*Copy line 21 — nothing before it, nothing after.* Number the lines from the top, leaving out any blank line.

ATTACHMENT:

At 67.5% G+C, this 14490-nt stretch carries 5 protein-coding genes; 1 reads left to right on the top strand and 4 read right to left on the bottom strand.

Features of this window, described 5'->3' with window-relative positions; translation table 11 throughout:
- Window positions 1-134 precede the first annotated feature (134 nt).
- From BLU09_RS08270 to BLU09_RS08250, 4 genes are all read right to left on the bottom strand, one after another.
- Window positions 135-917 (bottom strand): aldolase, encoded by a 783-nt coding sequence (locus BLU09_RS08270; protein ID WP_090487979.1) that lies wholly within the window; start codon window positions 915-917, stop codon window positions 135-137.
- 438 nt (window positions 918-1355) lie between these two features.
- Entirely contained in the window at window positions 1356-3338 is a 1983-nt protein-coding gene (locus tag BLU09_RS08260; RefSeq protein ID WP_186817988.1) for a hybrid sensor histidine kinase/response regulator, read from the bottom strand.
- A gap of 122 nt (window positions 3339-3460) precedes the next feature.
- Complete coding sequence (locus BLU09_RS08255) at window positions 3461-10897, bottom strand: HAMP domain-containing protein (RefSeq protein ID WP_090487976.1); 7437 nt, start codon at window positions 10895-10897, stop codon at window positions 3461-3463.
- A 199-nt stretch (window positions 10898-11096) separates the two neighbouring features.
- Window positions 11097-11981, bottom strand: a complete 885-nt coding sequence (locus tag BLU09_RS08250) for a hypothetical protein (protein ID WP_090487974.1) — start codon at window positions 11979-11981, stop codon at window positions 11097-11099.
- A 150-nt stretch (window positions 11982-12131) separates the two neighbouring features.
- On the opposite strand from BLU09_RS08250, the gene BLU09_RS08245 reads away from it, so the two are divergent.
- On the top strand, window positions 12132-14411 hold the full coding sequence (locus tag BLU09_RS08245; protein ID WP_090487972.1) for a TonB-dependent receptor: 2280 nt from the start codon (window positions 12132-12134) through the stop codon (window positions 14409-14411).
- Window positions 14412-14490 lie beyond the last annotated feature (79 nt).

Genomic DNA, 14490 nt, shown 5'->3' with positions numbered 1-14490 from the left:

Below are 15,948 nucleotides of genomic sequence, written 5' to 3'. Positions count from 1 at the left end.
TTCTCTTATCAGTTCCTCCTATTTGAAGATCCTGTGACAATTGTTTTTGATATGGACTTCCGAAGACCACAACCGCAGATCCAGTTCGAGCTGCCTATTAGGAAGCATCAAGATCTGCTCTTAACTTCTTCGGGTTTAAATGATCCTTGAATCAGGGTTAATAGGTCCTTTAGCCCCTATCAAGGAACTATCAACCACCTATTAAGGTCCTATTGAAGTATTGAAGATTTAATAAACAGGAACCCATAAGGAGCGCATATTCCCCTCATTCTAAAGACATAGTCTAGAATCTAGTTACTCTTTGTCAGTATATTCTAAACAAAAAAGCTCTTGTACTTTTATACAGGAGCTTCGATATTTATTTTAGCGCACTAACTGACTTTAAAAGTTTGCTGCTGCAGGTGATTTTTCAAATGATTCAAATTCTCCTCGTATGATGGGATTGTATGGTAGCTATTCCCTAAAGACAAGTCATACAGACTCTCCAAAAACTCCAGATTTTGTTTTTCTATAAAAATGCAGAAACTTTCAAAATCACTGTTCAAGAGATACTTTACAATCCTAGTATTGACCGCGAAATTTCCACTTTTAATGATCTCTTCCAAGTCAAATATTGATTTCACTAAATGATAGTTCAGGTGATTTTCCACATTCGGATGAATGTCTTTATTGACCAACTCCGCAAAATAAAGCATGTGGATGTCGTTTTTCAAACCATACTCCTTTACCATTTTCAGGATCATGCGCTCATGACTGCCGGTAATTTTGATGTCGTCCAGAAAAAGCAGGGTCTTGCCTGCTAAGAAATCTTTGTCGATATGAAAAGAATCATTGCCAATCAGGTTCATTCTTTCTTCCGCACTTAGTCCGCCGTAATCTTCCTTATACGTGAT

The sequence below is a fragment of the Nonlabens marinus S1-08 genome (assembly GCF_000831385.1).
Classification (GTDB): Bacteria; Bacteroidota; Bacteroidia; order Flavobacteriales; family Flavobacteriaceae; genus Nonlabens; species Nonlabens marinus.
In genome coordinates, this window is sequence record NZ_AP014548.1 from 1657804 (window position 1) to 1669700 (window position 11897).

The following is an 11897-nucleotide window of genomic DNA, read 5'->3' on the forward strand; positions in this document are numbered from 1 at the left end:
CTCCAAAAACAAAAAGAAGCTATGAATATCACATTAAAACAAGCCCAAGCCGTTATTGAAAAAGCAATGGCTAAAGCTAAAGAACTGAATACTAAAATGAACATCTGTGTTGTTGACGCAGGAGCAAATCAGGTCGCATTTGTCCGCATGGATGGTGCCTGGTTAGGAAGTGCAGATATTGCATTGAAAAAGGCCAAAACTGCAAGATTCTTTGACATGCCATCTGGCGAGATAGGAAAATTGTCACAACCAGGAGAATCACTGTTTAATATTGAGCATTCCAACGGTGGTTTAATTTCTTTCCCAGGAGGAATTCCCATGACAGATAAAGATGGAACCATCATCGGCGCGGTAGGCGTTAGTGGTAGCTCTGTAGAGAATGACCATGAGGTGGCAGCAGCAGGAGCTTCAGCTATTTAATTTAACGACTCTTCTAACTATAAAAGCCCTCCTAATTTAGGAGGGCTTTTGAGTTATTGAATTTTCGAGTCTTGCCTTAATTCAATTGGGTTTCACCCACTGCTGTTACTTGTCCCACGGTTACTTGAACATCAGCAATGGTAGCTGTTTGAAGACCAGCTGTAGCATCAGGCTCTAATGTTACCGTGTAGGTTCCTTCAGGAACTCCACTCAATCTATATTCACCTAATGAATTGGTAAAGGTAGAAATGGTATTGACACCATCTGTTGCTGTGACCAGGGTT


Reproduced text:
In genome coordinates, this window is sequence record NZ_AP014548.1 from 1657804 (window position 1) to 1669700 (window position 11897).